At 2:45 a.m. on Monday, Aug. 6, 1945, a propeller-driven, four-engine Boeing B-29 Superfortress aircraft lifted off from the unassuming island of Tinian, its destination due North. Inside, as was customary for the B-29, was a bomb. However, unlike the bombs with which the US Air Force had scorched Japan for roughly a year, this bomb was not filled with the usual incendiaries. Rather than isobutyl methacrylate or its more famous kin, Napalm, this bomb was packed with two masses of highly enriched uranium-235. The bomb, named “Little Boy”, was anything but: snout-nosed and weighing in at 9,700 pounds, it resembled nothing more than an obese metal baseball bat. At 8:15 a.m. local time, poised above Hiroshima’s Aioi Bridge, Little Boy dropped.
44.4 seconds later it detonated. 60,000 people died instantly. 31,000 feet above, and 10 and a half miles away from them, Paul W. Tibbets, en route to Guam, felt a 2.5g shockwave driven before a kaleidoscopic pillar of smoke and debris. He felt no regrets.
Brigadier General Paul W. Tibbets, pilot of the Enola Gay, dropper of Little Boy, recipient of the Distinguished Service Cross, Legion of Merit, Distinguished Flying Cross, Purple Heart and four Air Medals, was born February 23, 1915. The young Tibbets performed his first flight at the age of 12, dispensing candy bars to a crowd at the Hialeah, Florida racetrack. Bitten by the flying bug, Tibbets, in February 1937 enlisted in the army. His flight instruction performance at Randolph Field, San Antonio, Texas showed him to be an above-average pilot.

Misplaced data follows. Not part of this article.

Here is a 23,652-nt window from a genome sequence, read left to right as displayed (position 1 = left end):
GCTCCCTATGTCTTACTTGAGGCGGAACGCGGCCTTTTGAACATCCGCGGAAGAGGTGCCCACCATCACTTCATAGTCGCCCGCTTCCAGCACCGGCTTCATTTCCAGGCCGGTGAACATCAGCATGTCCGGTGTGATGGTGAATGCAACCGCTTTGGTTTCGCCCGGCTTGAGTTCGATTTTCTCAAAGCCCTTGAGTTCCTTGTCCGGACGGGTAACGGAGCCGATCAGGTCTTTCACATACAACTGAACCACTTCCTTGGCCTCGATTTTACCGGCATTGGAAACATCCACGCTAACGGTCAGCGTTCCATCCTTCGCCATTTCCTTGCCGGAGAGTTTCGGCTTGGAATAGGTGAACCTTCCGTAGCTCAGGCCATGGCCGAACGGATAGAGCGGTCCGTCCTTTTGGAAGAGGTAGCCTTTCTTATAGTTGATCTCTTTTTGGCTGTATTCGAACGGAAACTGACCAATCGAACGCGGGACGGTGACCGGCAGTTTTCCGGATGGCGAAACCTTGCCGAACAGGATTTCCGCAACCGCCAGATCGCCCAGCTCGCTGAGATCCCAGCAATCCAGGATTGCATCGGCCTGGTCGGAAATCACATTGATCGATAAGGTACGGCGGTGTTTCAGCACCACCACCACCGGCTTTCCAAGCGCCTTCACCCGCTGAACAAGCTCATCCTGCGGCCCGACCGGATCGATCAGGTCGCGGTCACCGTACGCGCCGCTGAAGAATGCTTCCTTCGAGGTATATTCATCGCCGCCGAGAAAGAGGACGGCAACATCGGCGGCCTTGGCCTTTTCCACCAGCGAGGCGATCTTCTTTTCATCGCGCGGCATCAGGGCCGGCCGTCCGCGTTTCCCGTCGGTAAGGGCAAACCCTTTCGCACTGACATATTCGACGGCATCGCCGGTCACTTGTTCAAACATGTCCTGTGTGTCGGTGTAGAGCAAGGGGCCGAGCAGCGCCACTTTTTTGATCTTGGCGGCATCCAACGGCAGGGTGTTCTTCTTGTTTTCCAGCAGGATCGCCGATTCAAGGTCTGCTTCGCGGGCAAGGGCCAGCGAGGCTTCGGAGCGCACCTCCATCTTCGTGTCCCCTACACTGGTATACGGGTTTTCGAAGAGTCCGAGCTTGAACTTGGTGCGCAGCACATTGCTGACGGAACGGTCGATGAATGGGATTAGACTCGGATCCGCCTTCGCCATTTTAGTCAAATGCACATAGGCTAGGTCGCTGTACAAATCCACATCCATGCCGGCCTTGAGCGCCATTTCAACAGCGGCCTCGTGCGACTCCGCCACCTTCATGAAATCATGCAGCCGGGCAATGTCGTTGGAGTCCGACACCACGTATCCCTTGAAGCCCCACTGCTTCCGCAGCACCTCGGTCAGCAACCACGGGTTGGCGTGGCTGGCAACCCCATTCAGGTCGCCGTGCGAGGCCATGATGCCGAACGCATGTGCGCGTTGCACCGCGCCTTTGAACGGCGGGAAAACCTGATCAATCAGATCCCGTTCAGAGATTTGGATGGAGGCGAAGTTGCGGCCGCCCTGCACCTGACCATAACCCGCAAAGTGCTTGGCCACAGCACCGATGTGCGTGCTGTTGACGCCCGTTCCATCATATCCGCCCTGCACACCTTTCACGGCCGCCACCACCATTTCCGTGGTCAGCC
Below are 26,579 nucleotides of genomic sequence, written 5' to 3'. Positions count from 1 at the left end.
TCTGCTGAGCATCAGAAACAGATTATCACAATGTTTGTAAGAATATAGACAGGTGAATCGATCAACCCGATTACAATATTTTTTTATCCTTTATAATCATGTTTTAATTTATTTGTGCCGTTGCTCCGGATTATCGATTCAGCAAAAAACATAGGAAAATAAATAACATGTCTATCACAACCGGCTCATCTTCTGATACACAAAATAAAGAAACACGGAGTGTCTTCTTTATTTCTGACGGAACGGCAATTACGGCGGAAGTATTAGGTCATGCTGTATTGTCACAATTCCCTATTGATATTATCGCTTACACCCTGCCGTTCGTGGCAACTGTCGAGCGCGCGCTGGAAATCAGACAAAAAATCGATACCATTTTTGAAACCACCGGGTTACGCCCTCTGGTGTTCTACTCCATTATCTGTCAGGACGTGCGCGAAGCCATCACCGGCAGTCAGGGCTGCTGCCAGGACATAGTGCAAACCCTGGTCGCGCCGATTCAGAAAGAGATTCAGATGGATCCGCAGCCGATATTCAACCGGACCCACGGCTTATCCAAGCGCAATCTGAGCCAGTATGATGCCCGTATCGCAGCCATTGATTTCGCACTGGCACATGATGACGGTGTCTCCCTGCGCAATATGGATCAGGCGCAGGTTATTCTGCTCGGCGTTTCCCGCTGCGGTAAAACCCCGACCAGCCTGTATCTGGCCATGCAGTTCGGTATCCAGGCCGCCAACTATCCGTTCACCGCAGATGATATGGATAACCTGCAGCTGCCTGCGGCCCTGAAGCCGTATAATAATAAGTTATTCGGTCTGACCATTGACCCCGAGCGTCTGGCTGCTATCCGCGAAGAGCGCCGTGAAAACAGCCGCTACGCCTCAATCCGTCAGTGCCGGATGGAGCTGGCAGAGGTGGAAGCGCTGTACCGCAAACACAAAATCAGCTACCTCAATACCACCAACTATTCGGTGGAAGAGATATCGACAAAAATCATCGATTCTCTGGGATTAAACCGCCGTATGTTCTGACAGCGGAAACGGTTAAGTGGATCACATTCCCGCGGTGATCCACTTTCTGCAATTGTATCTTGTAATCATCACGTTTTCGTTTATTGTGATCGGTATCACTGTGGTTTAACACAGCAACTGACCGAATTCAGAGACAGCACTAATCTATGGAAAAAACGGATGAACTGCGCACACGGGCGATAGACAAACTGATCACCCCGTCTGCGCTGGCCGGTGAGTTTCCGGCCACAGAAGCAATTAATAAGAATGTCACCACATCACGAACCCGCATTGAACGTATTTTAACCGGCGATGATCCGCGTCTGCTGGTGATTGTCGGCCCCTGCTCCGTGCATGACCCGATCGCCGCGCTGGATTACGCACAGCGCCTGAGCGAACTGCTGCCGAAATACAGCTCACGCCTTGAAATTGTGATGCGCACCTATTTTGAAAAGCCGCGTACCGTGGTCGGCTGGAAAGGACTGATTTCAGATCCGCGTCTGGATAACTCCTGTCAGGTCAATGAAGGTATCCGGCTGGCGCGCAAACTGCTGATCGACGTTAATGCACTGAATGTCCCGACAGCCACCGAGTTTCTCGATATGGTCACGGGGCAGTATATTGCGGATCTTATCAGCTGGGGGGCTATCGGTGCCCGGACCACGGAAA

Upon graduating as a second lieutenant, Tibbets first stint was as personal pilot to George S. Patton, allowing him to rack up over 15,000 hours of flight time. Tibbets ascended rapidly through the ranks, becoming a captain with his first command by 1942. In 1942, Tibbets ran the gauntlet at Lille, flying lead in a 100-plane raid with a 1/3 casualty rate. Despite the seemingly heavy losses, this was seen as a qualified success, proving that US Air forces would not break under stubborn opposition. Promoted to lieutenant colonel by November 1942, Tibbet’s cut his teeth further during the war in Northern Africa, flying Eisenhower to Gibraltar for Operation Torch, the Allied invasion of French North Africa.
By 1943, Tibbets had earned himself as reputation as a seasoned and senior pilot, one vouched for by Eisenhower himself. After testing the newly-minted Boeing B-29 for a year, Tibbets was recommended to Major General Uzal Ent for consideration, for a “special mission”. In September 1944, Tibbets became responsible for the organization, training and command of a secret unit, Silverplate, the Air Force wing of the Manhattan Project. Tibbets was tasked with ironing out the logistical and technical kinks: requesting modifications to bomb bay doors, in order to accommodate the bulky weapon, organizing crews with photography and scientific equipment, to record the event for posterity and finally, deciding that he himself would drop the atomic bomb.